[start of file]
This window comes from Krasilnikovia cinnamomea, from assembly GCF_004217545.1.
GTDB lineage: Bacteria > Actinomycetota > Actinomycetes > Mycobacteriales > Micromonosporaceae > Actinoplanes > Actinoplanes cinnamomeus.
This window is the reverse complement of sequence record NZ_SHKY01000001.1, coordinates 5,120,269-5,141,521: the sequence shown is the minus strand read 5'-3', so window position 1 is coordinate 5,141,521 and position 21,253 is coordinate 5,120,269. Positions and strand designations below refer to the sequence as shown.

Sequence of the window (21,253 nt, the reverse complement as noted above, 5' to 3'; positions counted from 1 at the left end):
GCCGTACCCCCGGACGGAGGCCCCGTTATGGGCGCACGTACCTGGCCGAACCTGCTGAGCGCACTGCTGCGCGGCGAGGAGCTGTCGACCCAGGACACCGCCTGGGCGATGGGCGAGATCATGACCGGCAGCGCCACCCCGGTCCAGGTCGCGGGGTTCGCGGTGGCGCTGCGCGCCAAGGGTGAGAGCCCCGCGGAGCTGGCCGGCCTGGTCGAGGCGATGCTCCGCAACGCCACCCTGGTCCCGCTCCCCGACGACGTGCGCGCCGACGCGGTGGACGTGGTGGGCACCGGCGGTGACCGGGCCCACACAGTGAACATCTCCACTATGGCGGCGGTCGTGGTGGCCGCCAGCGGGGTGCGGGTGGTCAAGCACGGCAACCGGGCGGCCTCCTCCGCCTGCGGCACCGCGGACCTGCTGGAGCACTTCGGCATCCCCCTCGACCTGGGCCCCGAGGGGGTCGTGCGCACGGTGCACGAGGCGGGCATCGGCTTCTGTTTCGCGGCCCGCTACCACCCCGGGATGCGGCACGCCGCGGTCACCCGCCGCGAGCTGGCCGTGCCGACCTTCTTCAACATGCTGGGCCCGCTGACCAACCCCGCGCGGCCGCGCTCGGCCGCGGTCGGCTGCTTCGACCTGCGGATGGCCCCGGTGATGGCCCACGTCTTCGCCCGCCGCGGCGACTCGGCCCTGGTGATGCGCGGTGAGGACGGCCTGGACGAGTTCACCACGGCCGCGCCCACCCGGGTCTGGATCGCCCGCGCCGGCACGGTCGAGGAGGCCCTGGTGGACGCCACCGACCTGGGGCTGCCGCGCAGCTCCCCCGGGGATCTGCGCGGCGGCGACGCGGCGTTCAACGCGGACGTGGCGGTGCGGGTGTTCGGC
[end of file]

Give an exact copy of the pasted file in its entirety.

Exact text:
This window comes from Krasilnikovia cinnamomea, from assembly GCF_004217545.1.
GTDB lineage: Bacteria > Actinomycetota > Actinomycetes > Mycobacteriales > Micromonosporaceae > Actinoplanes > Actinoplanes cinnamomeus.
This window is the reverse complement of sequence record NZ_SHKY01000001.1, coordinates 5,120,269-5,141,521: the sequence shown is the minus strand read 5'-3', so window position 1 is coordinate 5,141,521 and position 21,253 is coordinate 5,120,269. Positions and strand designations below refer to the sequence as shown.

Sequence of the window (21,253 nt, the reverse complement as noted above, 5' to 3'; positions counted from 1 at the left end):
GCCGTACCCCCGGACGGAGGCCCCGTTATGGGCGCACGTACCTGGCCGAACCTGCTGAGCGCACTGCTGCGCGGCGAGGAGCTGTCGACCCAGGACACCGCCTGGGCGATGGGCGAGATCATGACCGGCAGCGCCACCCCGGTCCAGGTCGCGGGGTTCGCGGTGGCGCTGCGCGCCAAGGGTGAGAGCCCCGCGGAGCTGGCCGGCCTGGTCGAGGCGATGCTCCGCAACGCCACCCTGGTCCCGCTCCCCGACGACGTGCGCGCCGACGCGGTGGACGTGGTGGGCACCGGCGGTGACCGGGCCCACACAGTGAACATCTCCACTATGGCGGCGGTCGTGGTGGCCGCCAGCGGGGTGCGGGTGGTCAAGCACGGCAACCGGGCGGCCTCCTCCGCCTGCGGCACCGCGGACCTGCTGGAGCACTTCGGCATCCCCCTCGACCTGGGCCCCGAGGGGGTCGTGCGCACGGTGCACGAGGCGGGCATCGGCTTCTGTTTCGCGGCCCGCTACCACCCCGGGATGCGGCACGCCGCGGTCACCCGCCGCGAGCTGGCCGTGCCGACCTTCTTCAACATGCTGGGCCCGCTGACCAACCCCGCGCGGCCGCGCTCGGCCGCGGTCGGCTGCTTCGACCTGCGGATGGCCCCGGTGATGGCCCACGTCTTCGCCCGCCGCGGCGACTCGGCCCTGGTGATGCGCGGTGAGGACGGCCTGGACGAGTTCACCACGGCCGCGCCCACCCGGGTCTGGATCGCCCGCGCCGGCACGGTCGAGGAGGCCCTGGTGGACGCCACCGACCTGGGGCTGCCGCGCAGCTCCCCCGGGGATCTGCGCGGCGGCGACGCGGCGTTCAACGCGGACGTGGCGGTGCGGGTGTTCGGC